Manatee County Commissioner Joe McClash believes Mother Nature should continue to allow Longboat Pass to migrate closer to Longboat Key.
Town Manager Bruce St. Denis thinks that’s a bad idea.
Allowing the channel to drift closer to the north end, St. Denis believes, could have damaging erosion effects in an area that already needs a $4 million interim beach project to be performed this month, just to restore the lack of sand in the area.
At a joint meeting with the Longboat Key Town Commission and the Manatee County Commission Tuesday, Nov. 30, in Bradenton, officials reviewed the history of the pass and what needs to be done to hold sand in the future.
“There’s not a navigational issue in that pass,” said McClash, who believes dredging the authorized waterway channel could cause other problems. “Dredging the original channel might not last, and I’m concerned about proposed ideas for hardened structures like breakwaters. We need to explore all of our options.”
St. Denis, however, said the town is exploring all of its options before placing any structures on the north end of the Key.
But St. Denis also made it clear he has issues with the pass as it sits today.
“In order to save $1 million on a dredging of the original pass location and leaving it where it sits today, the town of Longboat Key might need to spend $6 million to $9 million to address further erosion issues,”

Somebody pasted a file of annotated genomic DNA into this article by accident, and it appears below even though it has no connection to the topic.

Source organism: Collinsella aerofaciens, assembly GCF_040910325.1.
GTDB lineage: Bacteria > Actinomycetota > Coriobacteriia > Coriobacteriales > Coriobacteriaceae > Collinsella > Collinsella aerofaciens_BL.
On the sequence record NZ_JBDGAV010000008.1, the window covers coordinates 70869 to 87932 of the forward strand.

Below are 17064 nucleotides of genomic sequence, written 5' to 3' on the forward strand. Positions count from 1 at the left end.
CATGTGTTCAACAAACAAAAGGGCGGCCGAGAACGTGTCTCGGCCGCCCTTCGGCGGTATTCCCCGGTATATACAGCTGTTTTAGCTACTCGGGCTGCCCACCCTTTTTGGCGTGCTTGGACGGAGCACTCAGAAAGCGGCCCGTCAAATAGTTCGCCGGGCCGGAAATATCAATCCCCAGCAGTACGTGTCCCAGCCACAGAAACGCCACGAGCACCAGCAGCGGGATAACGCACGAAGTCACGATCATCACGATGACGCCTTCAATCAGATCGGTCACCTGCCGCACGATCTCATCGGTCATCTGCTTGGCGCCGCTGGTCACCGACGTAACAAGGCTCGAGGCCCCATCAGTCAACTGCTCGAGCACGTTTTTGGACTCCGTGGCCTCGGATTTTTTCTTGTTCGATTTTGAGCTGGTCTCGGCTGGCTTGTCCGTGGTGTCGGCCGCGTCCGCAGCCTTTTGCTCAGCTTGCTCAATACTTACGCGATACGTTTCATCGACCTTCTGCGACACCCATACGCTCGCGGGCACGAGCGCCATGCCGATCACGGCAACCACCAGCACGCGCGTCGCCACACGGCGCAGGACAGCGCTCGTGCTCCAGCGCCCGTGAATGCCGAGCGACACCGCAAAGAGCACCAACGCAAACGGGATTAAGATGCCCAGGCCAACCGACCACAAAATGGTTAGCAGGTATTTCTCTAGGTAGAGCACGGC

St. Denis said. “Each group has to consider the potential negative impacts to everyone else.”
The town’s beach engineer, Coastal, Planning & Engineering, made a presentation about what kind of structures may or may not be useful in holding sand on the north end of Longboat Key.
And the West Coast Inland Navigation District (WCIND) also presented a historical presentation of the pass that was funded jointly by WCIND and the Florida Department of Environmental Protection in 2008.
Charlie Hunsicker, director of the Manatee County Natural Resources Department, told those in attendance that the county and town of Longboat Key will work closely together and wait for a $125,000 Longboat Pass Inlet Management Study to be completed before deciding what to do.
“It’s not always as simple as saying let Mother Nature take its course,” Hunsicker said. “The town, the county, WCIND and state and federal agencies will work to keep our beaches strong and protect our property, using the best available information.”
Contact Kurt Schultheis at email@example.com.
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